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REAL RUSSIANS ARE ORTHODOX -- poll

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  • Nina Tkachuk Dimas
    REAL RUSSIANS ARE ORTHODOX -- poll http://en.ria.ru/russia/20121123/177696597.html MOSCOW, November 23 (RIA Novosti) – A growing number of Russians consider
    Message 1 of 1 , Nov 23, 2012
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      REAL RUSSIANS ARE ORTHODOX -- poll


      http://en.ria.ru/russia/20121123/177696597.html

      MOSCOW, November 23 (RIA Novosti) – A
      growing number of Russians consider the Russian Orthodox Church to be a
      necessary feature of their national identity, a recent public opinion poll
      showed.
      Some 38 percent of survey respondents said
      it was “very important” to be an Orthodox believer if one wants to be considered
      “an authentic Russian,” according to a report released earlier this week by
      independent pollster Levada Center.
       
      That is more than double the figure in a
      similar poll in 1996 - 15 percent - and up from 32 percent in 2003.
      “This is a result of successful propaganda, especially by the state-run
      television networks,” Levada Center's Oleg Savelyev told RIA Novosti on
      Friday.
       
      In Soviet times people would study the
      lineup of state leaders atop the Lenin Mausoleum during Revolution Day parades
      to divine the current pecking order. Today they look at Easter services in
      Christ the Savior Cathedral, he said.
       
      But some believers complain that Orthodox
      events don't get enough coverage.
       
      “More and more people are realizing that
      Russia is associated with real Christian values, unlike Europe with its
      propaganda of homosexuality and other pornographic freedoms,” said Igor
      Miroshnichenko, the deputy head of the Union of Orthodox Banner-Bearers, a
      Russia-based fundamentalist organization.
      That trend is apparent in the passage this
      year of controversial laws in St. Petersburg and several other big cities aimed
      at protecting children from "gay propaganda."
       
      The Levada survey found that just 9 percent
      of respondents thought Orthodoxy was "not important at all" to the national
      identity, down from 32 percent in 1996 and 20 percent in 2003.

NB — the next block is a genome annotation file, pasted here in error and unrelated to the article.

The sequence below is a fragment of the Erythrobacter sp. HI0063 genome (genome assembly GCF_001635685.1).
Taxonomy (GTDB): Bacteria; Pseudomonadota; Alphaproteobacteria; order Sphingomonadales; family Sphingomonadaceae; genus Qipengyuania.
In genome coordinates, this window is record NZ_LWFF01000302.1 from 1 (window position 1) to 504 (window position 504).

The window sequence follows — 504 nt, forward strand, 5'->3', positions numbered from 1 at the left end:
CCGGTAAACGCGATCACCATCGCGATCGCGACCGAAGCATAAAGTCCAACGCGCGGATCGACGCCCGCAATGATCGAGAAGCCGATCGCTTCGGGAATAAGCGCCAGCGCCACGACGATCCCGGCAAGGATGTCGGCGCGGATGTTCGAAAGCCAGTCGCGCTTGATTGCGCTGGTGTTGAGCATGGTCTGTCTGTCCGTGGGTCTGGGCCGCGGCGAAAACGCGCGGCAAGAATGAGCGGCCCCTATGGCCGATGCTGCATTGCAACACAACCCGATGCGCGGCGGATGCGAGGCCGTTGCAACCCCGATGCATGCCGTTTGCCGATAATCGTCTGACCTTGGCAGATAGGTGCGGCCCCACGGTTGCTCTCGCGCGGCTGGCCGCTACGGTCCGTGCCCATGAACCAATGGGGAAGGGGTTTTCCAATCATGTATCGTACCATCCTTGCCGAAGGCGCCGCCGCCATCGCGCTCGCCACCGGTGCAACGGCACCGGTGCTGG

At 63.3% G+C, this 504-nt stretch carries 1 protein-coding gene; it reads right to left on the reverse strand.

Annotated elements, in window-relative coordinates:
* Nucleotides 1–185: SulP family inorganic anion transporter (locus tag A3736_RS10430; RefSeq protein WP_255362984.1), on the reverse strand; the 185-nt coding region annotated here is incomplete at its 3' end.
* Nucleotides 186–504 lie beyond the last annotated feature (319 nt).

Savelyev of Levada Center also noted that
      the clergy has gained greater influence in politics, which is reflected in
      public opinion.
       
      The Russian Orthodox Church has been making
      headlines throughout 2012, prompting a discussion about its increased role in
      the life of the nation. The prosecution of three women from the punk collective
      Pussy Riot for their performance in Moscow’s Christ the Savior Cathedral has
      split society, with some calling for mercy and others, including some senior
      clergy, calling for punishment. In August the three feminist rockers were
      sentenced to two years in jail, although one later had her sentence suspended
      and was released. 
       
      Miroshnichenko said Russians have begun to
      “understand that the Russian Orthodox Church and Christian values are under
      attack” and want to defend them. 
       
      Interestingly, barely half of the
      respondents said that Russian citizenship was an important element of national
      identity. Just 53 said it was “very important” to hold a Russian passport to be
      identified as a Russian, up from the 46 percent recorded in 1996 but down from
      58 in 2003. 
       
      A different survey by Levada Center
      revealed that around 79 percent of Russians describe themselves as Orthodox
      believers, while only 6 percent said they were Muslims.
       
      The poll results on national identity are
      based on interviews with 1,516 Russians. The margin of error is 3.3 percent.

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